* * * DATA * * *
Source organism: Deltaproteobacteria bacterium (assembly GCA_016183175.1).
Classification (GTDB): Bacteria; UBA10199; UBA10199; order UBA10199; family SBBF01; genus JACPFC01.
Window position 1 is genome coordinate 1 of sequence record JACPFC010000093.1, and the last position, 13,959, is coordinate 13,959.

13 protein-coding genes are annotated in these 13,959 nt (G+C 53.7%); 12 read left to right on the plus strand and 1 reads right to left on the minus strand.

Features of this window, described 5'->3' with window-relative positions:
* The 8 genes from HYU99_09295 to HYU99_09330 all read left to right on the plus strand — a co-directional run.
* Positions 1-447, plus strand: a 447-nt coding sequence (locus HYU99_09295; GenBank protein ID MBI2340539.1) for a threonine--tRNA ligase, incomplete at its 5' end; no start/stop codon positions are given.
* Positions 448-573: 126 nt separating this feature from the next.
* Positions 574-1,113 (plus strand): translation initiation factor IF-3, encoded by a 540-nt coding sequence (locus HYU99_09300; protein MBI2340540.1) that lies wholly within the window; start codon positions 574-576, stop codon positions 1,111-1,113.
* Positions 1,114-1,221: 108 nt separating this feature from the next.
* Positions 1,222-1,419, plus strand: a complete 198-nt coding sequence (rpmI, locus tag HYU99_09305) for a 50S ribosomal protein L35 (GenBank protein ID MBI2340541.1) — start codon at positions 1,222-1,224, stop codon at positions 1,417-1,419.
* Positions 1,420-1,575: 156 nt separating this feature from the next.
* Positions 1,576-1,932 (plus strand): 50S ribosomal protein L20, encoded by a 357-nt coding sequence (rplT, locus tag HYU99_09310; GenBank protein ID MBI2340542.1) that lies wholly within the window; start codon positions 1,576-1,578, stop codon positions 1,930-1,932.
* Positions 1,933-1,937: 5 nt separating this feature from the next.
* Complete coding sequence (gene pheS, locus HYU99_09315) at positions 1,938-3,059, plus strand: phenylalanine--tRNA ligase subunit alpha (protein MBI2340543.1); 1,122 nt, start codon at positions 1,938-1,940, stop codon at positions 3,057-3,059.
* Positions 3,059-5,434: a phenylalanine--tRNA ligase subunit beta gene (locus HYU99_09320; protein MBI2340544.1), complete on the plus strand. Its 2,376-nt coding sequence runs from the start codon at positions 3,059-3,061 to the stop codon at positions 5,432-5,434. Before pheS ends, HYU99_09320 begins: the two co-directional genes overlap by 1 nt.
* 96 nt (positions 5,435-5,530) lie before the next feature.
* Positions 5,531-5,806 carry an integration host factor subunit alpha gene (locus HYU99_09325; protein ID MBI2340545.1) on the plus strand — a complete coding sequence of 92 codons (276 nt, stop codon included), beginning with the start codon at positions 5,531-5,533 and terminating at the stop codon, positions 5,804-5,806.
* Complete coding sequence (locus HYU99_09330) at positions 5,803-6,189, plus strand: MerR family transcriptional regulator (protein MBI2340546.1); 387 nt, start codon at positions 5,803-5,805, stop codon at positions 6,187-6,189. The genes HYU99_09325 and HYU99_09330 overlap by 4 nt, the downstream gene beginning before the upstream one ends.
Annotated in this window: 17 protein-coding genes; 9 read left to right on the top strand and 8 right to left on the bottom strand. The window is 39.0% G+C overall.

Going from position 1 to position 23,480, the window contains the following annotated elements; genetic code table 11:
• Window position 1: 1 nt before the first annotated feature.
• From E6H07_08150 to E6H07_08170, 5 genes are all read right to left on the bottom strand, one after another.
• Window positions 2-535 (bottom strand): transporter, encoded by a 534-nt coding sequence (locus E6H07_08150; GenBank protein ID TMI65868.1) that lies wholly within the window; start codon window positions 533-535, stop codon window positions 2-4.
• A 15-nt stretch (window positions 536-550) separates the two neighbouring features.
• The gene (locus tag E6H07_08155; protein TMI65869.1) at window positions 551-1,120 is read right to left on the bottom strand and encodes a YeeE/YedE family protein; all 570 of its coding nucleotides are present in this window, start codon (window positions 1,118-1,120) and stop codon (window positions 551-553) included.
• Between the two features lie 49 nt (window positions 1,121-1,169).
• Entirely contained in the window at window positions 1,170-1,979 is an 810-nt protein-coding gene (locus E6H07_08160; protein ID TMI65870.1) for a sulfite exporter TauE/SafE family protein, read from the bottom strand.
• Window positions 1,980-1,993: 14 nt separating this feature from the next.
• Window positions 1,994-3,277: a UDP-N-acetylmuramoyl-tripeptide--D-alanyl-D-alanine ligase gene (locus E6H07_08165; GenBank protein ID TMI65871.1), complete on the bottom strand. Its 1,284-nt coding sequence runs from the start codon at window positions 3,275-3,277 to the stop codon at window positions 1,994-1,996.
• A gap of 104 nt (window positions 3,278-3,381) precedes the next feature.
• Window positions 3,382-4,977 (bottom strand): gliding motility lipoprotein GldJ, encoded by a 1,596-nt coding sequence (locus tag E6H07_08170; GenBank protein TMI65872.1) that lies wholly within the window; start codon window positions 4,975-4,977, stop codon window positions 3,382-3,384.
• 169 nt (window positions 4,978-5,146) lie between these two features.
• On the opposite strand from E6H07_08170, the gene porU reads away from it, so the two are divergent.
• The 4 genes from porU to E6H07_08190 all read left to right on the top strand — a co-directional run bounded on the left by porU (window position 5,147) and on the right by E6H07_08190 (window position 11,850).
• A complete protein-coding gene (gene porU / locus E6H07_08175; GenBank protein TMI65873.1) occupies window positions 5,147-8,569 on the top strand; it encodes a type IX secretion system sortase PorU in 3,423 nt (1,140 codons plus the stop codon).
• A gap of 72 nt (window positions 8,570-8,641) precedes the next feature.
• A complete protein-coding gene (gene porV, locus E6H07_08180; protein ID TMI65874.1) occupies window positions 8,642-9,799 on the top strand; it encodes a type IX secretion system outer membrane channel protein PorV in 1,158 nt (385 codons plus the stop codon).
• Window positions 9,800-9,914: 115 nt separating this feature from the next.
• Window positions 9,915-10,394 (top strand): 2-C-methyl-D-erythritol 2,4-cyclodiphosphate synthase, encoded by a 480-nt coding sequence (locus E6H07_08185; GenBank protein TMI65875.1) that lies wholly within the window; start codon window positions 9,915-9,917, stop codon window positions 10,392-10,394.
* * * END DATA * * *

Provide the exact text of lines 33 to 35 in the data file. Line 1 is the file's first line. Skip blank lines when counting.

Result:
• 169 nt (window positions 4,978-5,146) lie between these two features.
• On the opposite strand from E6H07_08170, the gene porU reads away from it, so the two are divergent.
• The 4 genes from porU to E6H07_08190 all read left to right on the top strand — a co-directional run bounded on the left by porU (window position 5,147) and on the right by E6H07_08190 (window position 11,850).